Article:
There are many different kinds of treatments available. Most doctors will agree that initially, non-surgical treatment is best, unless there is clear evidence of severe nerve involvement.
The three basic non-surgical approaches are as follows:
- For some patients, all that is required in order to heal and recover is time.
- For others, medication may reduce the inflammation or ease the pain in the affected area.
- For some, physical measures such as physical therapy or gentle exercise may provide relief and aid in the recovery from a ruptured disc.
Lumbar microdiscectomy surgery is usually recommended only when specific conditions are met. In general, surgery is recommended when a ruptured disc is pinching one or more spinal nerve root(s) and you have:
- leg pain which limits your normal daily activities
- significant loss of sensation and weakness in your legs or feet
- impaired bowel or bladder function
"The BEST spine surgeon in the county!"
"My husband, Mom and I have been patients of Dr. Huffman’s for quite a number of years. The BEST spine surgeon in the county! He has operated on me twice in the past year with amazing results. Would highly recommend this gifted man."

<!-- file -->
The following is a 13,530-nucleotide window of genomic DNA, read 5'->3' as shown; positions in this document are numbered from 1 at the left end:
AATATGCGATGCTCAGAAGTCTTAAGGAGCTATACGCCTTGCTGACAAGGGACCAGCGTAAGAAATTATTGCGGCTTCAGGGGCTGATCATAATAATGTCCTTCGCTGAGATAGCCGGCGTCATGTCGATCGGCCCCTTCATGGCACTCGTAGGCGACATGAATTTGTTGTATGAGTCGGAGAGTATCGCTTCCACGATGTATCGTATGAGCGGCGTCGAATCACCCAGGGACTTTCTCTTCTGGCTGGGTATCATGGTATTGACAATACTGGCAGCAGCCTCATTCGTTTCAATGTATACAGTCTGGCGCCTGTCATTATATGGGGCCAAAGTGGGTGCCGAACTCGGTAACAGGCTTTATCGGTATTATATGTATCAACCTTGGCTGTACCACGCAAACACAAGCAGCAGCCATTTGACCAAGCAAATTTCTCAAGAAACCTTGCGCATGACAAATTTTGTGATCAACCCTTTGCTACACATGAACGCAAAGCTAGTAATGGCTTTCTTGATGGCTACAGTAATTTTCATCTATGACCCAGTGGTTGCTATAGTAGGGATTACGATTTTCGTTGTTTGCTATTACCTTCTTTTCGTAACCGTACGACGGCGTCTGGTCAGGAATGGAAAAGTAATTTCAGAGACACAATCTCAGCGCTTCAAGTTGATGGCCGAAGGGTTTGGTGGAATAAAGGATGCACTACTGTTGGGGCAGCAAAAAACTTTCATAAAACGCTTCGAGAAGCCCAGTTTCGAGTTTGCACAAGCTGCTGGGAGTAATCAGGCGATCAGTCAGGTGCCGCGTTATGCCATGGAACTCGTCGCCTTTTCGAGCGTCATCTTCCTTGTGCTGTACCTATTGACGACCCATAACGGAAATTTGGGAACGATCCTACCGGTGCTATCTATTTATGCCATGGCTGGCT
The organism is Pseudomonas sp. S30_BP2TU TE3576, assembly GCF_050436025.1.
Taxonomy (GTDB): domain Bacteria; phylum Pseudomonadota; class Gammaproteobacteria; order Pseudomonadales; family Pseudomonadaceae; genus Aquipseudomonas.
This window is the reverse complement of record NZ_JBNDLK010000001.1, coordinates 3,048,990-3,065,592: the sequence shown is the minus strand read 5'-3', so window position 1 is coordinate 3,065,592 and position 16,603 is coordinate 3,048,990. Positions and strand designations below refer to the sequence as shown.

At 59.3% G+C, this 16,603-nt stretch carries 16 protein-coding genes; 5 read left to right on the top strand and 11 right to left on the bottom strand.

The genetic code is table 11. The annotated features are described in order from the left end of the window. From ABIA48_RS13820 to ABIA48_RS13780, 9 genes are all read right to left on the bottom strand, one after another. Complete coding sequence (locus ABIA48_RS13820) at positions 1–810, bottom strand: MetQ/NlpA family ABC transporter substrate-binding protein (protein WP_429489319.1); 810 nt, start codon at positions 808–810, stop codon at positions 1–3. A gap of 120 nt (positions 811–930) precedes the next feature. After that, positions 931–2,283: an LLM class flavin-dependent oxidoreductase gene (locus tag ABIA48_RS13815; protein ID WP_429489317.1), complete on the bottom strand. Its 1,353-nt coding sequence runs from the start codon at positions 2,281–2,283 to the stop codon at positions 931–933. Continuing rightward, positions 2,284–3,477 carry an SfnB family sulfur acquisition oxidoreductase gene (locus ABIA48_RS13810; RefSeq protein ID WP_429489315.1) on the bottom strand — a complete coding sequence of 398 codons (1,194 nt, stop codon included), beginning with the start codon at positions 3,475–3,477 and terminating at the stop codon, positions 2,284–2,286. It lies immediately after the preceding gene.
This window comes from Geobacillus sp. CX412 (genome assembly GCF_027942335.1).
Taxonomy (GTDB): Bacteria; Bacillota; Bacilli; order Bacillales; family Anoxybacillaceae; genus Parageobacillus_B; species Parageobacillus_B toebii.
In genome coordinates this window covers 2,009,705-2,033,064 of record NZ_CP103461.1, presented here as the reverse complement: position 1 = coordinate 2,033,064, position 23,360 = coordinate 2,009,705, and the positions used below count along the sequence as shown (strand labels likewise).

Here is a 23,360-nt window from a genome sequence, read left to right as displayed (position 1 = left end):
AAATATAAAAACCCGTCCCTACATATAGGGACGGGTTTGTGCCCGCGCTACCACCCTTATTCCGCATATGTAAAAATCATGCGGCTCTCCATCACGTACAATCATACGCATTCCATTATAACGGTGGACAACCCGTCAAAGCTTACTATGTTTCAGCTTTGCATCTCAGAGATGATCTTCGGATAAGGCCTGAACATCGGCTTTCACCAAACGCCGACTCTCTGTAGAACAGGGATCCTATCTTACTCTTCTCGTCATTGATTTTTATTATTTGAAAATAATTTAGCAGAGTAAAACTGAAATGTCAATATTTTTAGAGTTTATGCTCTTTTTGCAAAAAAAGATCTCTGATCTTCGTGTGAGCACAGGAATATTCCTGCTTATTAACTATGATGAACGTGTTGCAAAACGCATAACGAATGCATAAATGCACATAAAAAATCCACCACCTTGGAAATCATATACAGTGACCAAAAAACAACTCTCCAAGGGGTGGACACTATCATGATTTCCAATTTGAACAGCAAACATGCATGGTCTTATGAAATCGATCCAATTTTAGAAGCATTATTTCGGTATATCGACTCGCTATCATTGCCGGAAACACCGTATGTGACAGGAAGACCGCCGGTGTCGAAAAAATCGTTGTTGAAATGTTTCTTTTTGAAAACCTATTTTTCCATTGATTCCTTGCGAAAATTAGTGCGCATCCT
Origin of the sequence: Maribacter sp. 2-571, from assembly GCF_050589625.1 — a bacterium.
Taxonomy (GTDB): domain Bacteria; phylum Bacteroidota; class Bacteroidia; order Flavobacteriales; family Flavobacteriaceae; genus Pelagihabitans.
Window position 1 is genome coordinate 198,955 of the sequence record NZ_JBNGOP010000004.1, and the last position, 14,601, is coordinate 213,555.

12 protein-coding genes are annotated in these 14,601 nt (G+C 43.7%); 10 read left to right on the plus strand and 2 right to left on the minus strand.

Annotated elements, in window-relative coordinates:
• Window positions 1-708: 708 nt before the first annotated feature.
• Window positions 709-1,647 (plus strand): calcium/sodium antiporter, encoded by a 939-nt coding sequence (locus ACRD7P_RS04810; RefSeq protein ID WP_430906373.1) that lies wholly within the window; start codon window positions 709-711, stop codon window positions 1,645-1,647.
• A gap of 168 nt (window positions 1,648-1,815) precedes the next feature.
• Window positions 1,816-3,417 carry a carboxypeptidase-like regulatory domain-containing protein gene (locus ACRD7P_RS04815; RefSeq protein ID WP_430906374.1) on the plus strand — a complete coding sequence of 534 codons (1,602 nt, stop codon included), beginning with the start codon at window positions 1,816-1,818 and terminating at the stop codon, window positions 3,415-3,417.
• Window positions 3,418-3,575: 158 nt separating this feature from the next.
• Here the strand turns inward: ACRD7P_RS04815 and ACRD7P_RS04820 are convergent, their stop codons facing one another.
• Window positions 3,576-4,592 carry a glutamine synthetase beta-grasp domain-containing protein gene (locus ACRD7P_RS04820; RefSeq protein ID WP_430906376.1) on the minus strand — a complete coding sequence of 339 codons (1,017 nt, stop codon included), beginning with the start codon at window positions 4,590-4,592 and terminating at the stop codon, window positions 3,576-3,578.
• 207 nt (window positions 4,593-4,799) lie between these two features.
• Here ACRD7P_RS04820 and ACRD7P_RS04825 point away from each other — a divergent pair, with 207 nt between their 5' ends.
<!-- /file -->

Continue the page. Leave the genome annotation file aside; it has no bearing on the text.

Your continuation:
- Vivian B., Facebook Review
"I wouldn't go anywhere else."
"I have been a patient of Dr Huffman's for many years, with some major back issues. The care I received (and still receive) is exemplary. Staff members Sarah and Dawn are amazing. I wouldn't go anywhere else."
- Deborah N., Facebook Review
"Brilliant, dedicated and really cares about his patients"
"Dr. Huffman is by far the best spine surgeon for so many reasons. I have worked for him, with him and been apart of his surgeries with assisted fluoroscopy. He is brilliant, dedicated and really cares about his patients. That said why would anyone go anywhere else. Did I mention he loves gummy bears, who doesn't love that."
- Sheila B., Facebook Review